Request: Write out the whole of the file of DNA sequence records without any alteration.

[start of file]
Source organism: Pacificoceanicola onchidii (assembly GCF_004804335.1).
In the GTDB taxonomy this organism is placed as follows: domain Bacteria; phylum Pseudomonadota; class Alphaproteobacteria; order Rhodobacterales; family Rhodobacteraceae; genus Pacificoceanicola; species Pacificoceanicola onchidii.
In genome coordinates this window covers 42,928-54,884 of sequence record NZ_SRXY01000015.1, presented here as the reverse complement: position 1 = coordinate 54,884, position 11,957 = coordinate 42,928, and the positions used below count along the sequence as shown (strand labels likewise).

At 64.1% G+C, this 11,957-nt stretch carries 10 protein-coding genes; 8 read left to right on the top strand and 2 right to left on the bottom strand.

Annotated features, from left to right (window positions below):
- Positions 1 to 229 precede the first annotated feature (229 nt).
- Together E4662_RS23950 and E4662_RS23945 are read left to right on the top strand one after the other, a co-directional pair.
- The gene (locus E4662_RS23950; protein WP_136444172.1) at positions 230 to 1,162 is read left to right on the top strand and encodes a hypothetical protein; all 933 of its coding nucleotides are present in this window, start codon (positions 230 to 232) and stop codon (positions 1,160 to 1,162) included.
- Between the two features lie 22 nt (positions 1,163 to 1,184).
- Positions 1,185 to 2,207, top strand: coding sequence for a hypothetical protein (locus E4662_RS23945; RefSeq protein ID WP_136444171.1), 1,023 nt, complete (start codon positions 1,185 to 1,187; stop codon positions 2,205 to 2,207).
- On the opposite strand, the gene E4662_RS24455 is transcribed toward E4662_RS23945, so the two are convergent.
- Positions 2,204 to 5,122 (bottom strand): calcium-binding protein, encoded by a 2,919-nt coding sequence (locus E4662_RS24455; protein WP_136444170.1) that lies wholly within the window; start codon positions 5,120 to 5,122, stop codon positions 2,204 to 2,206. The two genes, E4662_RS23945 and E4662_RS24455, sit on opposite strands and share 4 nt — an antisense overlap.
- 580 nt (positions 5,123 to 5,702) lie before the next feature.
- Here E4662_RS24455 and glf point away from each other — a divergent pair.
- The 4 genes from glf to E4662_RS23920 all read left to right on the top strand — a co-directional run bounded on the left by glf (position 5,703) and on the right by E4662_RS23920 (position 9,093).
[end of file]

Source organism: Pacificoceanicola onchidii (assembly GCF_004804335.1).
In the GTDB taxonomy this organism is placed as follows: domain Bacteria; phylum Pseudomonadota; class Alphaproteobacteria; order Rhodobacterales; family Rhodobacteraceae; genus Pacificoceanicola; species Pacificoceanicola onchidii.
In genome coordinates this window covers 42,928-54,884 of sequence record NZ_SRXY01000015.1, presented here as the reverse complement: position 1 = coordinate 54,884, position 11,957 = coordinate 42,928, and the positions used below count along the sequence as shown (strand labels likewise).

At 64.1% G+C, this 11,957-nt stretch carries 10 protein-coding genes; 8 read left to right on the top strand and 2 right to left on the bottom strand.

Annotated features, from left to right (window positions below):
- Positions 1 to 229 precede the first annotated feature (229 nt).
- Together E4662_RS23950 and E4662_RS23945 are read left to right on the top strand one after the other, a co-directional pair.
- The gene (locus E4662_RS23950; protein WP_136444172.1) at positions 230 to 1,162 is read left to right on the top strand and encodes a hypothetical protein; all 933 of its coding nucleotides are present in this window, start codon (positions 230 to 232) and stop codon (positions 1,160 to 1,162) included.
- Between the two features lie 22 nt (positions 1,163 to 1,184).
- Positions 1,185 to 2,207, top strand: coding sequence for a hypothetical protein (locus E4662_RS23945; RefSeq protein ID WP_136444171.1), 1,023 nt, complete (start codon positions 1,185 to 1,187; stop codon positions 2,205 to 2,207).
- On the opposite strand, the gene E4662_RS24455 is transcribed toward E4662_RS23945, so the two are convergent.
- Positions 2,204 to 5,122 (bottom strand): calcium-binding protein, encoded by a 2,919-nt coding sequence (locus E4662_RS24455; protein WP_136444170.1) that lies wholly within the window; start codon positions 5,120 to 5,122, stop codon positions 2,204 to 2,206. The two genes, E4662_RS23945 and E4662_RS24455, sit on opposite strands and share 4 nt — an antisense overlap.
- 580 nt (positions 5,123 to 5,702) lie before the next feature.
- Here E4662_RS24455 and glf point away from each other — a divergent pair.
- The 4 genes from glf to E4662_RS23920 all read left to right on the top strand — a co-directional run bounded on the left by glf (position 5,703) and on the right by E4662_RS23920 (position 9,093).